I’ve said time and again that L$ != $, i.e. Linden Dollars are not real money. I keep emphasizing this because real money is subject to banking regulation and money transmitter laws, and we don’t want L$ to be confused by regulators for real money, at least not until we find reliable partners to do the portions of our current business that could become subject to these regulations.
I’ve done a poor job in explaining what Linden Dollars actually are. This is because I don’t actually know what they are, not exactly, and it’s really tiring trying to hide my ignorance. So let me just tell you what I know. The first part of what I know is kinda boring, and it goes like this:
Linden Dollars are a license right, defined in our TOS. As of this writing, the current TOS says:
You acknowledge that the Service presently includes a component of in-world fictional currency (“Currency” or “Linden Dollars” or “L$”), which constitutes a limited license right to use a feature of our product when, as, and if allowed by Linden Lab. Linden Lab may charge fees for the right to use Linden Dollars, or may distribute Linden Dollars without charge, in its sole discretion. Regardless of terminology used, Linden Dollars represent a limited license right governed solely under the terms of this Agreement, and are not redeemable for any sum of money or monetary value from Linden Lab at any time. You agree that Linden Lab has the absolute right to manage, regulate, control, modify and/or eliminate such Currency as it sees fit in its sole discretion, in any general or specific case, and that Linden Lab will have no liability to you based on its exercise of such right.
Wha? I sometimes explain it this way instead: Linden Dollars are a feature of the virtual economy portion of our service offering. See, people enjoy participating in a virtual economy, and this is one feature we provide to make that participation easy. We didn’t have to use the fiction of a license right. We could have used, say, a box of special Linden toothpicks instead. We could have said to everyone, “Hey, if you want to buy and sell things in-world, we want you to use our special toothpicks as your medium of exchange. You don’t have to do this, we just want you to. We want you to write us a letter, include a check to buy these toothpicks from us. We are the only ones who can issue these special toothpicks. You can set prices for the things you are selling in these toothpicks, and you can buy and sell these toothpicks with other users at any price you want. But we will never buy toothpicks from you, or give you anything else for them. Once you buy a box of toothpicks from us, you can’t return it. S’ok?”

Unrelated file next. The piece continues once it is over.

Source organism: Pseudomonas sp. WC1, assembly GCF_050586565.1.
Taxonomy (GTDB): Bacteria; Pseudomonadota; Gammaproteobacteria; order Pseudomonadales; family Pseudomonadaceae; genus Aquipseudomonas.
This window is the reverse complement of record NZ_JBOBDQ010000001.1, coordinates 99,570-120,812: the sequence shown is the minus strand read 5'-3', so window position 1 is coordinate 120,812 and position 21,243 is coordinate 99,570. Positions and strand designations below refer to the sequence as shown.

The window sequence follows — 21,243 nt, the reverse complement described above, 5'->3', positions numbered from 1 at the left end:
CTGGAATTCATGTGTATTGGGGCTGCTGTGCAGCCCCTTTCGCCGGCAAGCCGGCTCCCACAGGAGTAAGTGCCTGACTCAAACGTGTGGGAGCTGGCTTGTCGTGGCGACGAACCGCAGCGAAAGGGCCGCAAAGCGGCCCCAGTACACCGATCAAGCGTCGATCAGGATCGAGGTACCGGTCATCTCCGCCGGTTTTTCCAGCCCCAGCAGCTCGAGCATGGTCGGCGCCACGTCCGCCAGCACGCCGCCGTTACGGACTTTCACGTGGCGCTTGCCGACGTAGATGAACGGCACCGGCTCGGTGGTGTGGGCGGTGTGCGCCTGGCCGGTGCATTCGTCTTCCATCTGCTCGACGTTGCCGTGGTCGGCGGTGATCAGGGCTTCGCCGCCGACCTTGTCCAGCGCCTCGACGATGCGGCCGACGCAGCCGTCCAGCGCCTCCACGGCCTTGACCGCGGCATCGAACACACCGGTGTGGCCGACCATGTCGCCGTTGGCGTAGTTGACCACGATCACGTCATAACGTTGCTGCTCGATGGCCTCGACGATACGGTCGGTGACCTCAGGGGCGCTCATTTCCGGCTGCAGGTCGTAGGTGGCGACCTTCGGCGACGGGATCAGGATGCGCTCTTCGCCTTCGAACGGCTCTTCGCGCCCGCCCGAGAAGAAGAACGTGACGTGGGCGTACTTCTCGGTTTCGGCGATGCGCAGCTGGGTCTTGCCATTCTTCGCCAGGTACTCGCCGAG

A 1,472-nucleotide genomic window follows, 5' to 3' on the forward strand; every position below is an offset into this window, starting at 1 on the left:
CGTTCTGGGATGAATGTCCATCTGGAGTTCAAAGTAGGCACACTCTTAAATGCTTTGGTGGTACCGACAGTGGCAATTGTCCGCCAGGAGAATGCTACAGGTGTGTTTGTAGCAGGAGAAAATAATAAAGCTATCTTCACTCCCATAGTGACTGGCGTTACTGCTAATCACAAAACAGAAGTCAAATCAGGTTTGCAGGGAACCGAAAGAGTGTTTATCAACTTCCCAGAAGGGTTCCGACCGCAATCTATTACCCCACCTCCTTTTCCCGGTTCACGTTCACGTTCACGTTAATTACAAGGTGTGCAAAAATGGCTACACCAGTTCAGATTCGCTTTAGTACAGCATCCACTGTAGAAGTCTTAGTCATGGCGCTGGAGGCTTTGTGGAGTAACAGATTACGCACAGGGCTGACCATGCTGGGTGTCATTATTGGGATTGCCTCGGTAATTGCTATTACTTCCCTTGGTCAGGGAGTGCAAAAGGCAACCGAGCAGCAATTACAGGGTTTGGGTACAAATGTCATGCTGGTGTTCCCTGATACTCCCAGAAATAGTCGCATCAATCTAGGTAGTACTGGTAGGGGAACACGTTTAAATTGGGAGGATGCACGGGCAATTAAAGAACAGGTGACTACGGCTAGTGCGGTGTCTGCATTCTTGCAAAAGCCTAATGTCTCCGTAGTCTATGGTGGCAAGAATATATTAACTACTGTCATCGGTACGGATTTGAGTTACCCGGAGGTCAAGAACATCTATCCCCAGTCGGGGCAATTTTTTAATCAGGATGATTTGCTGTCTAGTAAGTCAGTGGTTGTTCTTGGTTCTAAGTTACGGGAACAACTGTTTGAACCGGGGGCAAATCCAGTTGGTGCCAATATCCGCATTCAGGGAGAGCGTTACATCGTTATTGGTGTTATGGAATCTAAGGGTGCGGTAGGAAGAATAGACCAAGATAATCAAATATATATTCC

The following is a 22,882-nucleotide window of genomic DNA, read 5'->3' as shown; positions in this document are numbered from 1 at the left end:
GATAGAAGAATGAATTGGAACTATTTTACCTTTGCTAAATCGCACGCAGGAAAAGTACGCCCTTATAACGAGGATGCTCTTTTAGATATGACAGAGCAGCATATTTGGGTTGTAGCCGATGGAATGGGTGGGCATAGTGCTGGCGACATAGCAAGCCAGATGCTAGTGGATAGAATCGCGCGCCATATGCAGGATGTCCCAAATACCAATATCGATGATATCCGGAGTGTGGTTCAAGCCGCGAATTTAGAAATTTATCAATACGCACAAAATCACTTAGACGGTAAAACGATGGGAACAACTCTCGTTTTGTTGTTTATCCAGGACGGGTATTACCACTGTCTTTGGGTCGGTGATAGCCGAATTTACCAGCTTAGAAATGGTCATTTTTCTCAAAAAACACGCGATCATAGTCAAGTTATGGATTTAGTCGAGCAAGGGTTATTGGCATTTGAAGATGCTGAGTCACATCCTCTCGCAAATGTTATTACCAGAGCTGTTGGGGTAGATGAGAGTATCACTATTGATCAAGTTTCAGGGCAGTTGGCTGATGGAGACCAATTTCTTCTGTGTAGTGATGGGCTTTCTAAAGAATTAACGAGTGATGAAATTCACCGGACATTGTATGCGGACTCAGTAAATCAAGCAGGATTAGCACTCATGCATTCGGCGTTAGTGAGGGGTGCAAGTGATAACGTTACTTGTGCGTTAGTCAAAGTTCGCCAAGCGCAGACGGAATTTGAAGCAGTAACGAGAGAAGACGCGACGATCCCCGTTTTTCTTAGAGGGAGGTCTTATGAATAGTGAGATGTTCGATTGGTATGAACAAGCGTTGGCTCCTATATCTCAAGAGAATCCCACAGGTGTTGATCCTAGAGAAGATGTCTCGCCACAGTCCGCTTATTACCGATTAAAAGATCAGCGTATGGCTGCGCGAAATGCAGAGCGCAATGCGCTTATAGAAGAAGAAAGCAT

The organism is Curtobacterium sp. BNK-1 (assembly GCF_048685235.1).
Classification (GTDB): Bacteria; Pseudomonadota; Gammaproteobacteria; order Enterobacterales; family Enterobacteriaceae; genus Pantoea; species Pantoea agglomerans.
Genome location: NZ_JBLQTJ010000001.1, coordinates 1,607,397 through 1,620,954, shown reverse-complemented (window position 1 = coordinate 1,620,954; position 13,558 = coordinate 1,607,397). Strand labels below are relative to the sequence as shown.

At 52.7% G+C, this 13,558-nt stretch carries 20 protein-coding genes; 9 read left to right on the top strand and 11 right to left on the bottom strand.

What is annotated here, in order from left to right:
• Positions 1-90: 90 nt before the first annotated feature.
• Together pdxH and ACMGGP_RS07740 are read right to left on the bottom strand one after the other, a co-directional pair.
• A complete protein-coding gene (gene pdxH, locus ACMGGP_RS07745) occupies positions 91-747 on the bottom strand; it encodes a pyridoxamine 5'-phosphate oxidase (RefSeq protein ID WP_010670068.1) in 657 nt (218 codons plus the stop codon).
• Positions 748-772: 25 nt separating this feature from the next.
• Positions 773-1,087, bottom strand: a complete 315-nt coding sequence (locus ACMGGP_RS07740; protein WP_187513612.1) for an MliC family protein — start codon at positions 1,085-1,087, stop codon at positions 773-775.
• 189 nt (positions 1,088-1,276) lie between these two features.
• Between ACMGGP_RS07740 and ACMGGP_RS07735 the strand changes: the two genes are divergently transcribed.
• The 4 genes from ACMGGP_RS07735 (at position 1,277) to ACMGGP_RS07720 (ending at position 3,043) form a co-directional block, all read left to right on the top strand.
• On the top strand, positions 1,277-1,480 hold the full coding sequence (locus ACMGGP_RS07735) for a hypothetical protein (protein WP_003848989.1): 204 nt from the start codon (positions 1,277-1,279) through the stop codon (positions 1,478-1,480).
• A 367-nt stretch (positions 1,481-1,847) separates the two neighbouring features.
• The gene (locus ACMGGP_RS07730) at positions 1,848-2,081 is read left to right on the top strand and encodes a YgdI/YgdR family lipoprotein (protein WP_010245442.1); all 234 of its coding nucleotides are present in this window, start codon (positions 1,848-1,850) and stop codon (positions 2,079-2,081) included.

Conceptually, Linden Dollars are exactly the same as those toothpicks. But of course it would have been insanely stupid to try this with physical toothpicks when we can use a simple license right that will serve the same purpose with much, much lower friction in use.
I’ll make another point: We didn’t have to call them Linden Dollars. We could have, for example, called them Linden Bunnies. We could have made the LBunnies visual in the virtual world, so that when you carried the LBs around, say, you would wear them on your head. (I suppose a stack of bunnies on your head would eventually get really unwieldy, but we could have used different color bunnies to indicate denominations – a white bunny named George would be one LBunny, a green bunny named Benji would be 100 LBunnies, maybe we’d have a blue bunny named Sammy for 10,000 LBunnies. Instead of it being all about the Benjamins, it would have been all about the Sammies.) Had we used virtual bunnies on heads, I believe very few people would confuse our virtual currency for real money.
But what is real money anyway? This is actually a complex question with more than one perspective for an answer. (That, btw, is what I say when I’m not really sure what I’m talking about.) However, one of the key factors that makes money money, from the perspective of regulation, is that money is redeemable for monetary value. Now, that’s a bit tautological (I like to use big words and then undermine my appearance of familiarity with these words by linking to a definition) but the key statement there is “redeemable” – this is why we continually insist that Linden Lab will never give anyone real money or any other value for Linden Dollars.
Note that this is not the same as saying that Linden Dollars have no value! I have heard many people, including myself, get confused on this point. Linden Dollars obviously have market value – there is no conceivable way we can deny this when we ourselves run a market in Linden Dollars, and moreover we have talked about this many many times publicly. And never mind whether or not we can deny anything, it’s just true: people ascribe value to Linden Dollars. But that has never been important to our position. What is important is that we do not redeem Linden Dollars, we do not give you any monetary value for them.
So, in case you aren’t already bored, you may be wondering why the title of this post says this is only possibly boring. Well, it’s because this stuff is only boring if everything I say above is right. If it’s not, we are going to have some very interesting problems. But not only do I not know if all of it is right, no one does. At least, no one that I have been able to find so far.